Sinusitis (swelling of the sinuses in the nasal cavity) strikes 68 percent of positive people—compared with 14 percent of the general U.S. population—leaving them wheezing, snuffling and aching. But for scientists, it seems a low priority: Of the 2,642 presentations at the 2007 International AIDS Conference in Sydney, not one concerned sinusitis in HIV-positive people.

Sinusitis expert Thomas Tami, MD, of Cincinnati’s Sinus Institute, says a possible reason the condition is so common among positive people is that HIV raises blood levels of a protein connected with allergies. HIV also seems to thicken mucus, Tami says, making it harder to clear nasal passages and creating “more tenacious” sinus ills.

When CD4 counts drop below 200, AIDS-related infections often produce more stubborn, painful infections, some resistant to treatment. But if your HIV is well controlled, you’ll get the same sinusitis treatment as negative folks: a first-line of attack with antibiotics, because most cases in healthy people stem from bacterial infections.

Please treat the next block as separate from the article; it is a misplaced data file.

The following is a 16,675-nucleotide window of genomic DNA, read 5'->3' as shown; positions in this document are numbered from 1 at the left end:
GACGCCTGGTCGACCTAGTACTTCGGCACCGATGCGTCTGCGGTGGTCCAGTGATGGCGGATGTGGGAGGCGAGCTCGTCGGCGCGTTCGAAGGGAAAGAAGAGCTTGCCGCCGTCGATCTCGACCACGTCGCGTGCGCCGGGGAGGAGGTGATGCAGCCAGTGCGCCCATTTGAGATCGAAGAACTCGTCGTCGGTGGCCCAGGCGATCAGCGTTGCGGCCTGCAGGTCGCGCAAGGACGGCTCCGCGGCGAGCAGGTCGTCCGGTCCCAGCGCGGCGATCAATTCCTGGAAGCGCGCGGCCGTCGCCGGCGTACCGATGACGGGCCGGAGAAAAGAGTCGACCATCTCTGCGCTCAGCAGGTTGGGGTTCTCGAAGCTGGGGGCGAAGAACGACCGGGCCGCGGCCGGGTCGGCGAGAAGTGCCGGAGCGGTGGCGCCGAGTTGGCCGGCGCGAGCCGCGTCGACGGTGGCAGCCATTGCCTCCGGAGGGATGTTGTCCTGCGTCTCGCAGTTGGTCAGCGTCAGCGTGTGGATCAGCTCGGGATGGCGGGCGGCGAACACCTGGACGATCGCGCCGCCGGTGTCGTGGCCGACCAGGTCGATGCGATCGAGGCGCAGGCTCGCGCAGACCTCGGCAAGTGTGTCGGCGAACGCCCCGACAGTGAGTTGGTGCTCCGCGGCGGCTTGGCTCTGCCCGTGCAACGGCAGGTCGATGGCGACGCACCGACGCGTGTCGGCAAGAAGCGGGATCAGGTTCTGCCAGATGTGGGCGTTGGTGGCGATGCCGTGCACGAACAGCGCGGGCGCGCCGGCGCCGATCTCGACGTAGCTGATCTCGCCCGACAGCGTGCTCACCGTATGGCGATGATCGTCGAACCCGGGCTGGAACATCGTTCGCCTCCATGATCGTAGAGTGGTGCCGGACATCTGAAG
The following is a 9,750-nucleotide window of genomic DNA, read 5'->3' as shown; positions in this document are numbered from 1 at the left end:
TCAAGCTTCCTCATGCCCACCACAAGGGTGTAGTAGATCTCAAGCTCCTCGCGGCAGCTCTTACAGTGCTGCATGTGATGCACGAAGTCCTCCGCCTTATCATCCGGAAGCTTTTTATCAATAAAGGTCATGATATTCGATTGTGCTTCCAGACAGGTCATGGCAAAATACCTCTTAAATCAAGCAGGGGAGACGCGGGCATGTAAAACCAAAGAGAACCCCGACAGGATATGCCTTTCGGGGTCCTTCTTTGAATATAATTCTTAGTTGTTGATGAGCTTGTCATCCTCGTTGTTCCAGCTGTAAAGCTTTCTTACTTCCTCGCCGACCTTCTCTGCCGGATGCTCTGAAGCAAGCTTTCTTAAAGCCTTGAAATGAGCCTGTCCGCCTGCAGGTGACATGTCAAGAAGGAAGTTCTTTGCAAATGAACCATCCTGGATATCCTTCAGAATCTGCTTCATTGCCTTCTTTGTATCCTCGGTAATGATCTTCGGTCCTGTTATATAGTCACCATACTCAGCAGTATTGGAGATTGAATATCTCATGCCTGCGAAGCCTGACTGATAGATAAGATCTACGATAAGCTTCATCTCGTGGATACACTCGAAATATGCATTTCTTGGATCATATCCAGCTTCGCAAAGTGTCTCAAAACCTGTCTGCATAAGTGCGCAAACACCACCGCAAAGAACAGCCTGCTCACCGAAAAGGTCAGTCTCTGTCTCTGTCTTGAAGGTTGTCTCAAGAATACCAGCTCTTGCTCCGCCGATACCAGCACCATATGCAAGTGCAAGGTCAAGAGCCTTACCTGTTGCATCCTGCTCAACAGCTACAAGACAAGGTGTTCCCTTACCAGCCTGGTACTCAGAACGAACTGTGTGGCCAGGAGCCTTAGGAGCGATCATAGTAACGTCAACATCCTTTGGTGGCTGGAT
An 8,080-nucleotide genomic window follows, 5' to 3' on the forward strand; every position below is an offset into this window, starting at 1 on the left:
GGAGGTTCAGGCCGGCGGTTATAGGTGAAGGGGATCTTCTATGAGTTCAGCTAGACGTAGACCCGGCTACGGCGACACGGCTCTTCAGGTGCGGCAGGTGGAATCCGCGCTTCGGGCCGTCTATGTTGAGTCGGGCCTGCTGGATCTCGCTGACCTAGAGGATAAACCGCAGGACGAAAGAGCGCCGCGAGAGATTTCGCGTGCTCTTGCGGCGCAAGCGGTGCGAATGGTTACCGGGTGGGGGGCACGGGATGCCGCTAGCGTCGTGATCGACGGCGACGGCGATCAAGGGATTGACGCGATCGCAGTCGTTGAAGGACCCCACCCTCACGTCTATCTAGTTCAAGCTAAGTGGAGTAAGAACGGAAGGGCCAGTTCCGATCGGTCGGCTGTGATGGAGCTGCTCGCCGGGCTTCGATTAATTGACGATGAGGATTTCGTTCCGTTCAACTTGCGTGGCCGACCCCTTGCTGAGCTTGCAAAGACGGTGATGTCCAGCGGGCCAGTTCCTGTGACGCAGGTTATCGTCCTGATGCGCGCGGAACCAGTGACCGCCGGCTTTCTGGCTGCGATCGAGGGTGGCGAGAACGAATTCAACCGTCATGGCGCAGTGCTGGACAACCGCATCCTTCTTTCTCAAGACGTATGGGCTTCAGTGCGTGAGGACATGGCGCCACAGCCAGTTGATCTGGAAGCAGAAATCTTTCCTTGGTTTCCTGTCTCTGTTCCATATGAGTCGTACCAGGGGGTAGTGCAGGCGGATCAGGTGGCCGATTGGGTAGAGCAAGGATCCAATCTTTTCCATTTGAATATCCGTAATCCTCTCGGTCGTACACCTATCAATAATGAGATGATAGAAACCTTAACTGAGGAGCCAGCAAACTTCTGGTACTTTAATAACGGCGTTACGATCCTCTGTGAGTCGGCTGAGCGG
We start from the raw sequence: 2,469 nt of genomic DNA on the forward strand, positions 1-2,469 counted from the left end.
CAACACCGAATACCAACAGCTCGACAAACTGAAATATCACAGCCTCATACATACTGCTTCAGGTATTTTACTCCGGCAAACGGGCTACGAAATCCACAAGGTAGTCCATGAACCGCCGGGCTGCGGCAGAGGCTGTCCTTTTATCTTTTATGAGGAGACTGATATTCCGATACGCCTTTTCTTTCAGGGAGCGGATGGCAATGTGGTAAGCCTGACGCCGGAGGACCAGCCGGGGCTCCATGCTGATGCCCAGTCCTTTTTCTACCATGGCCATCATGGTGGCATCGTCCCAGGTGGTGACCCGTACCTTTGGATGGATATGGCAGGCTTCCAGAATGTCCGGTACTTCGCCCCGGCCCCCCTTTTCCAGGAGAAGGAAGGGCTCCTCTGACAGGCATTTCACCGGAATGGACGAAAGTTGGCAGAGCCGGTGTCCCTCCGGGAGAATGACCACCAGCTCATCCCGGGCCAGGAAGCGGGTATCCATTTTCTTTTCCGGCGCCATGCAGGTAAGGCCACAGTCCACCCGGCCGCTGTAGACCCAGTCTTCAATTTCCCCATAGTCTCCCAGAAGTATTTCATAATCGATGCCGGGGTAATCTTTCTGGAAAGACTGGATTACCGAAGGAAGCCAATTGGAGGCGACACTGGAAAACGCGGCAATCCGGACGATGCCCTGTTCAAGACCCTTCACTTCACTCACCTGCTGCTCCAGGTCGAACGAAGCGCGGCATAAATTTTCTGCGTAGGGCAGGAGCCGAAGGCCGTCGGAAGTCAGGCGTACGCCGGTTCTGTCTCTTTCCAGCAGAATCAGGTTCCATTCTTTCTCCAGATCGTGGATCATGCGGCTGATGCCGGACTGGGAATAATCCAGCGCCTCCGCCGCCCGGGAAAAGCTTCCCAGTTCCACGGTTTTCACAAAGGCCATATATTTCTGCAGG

If the antibiotics don’t knock out the infection in a week or two, next is either a broader-scope antibiotic or “culture-directed therapy”—your doc analyzes a sample of your infection to identify the exact germ causing it, then prescribes the appropriate medicine.

For cases that won’t quit, surgical options exist. Short of that, your doc may prescribe steroids and other drugs to quell chronic inflammation. Decongestants can help; so can home remedies like salt-water flushing to clear passages. “Twice a day I snort prescription nasal spray,” says Michael Connidis, who’s had HIV for 22 years and sinusitis for nine. “It limits the lovely hawking and honking.”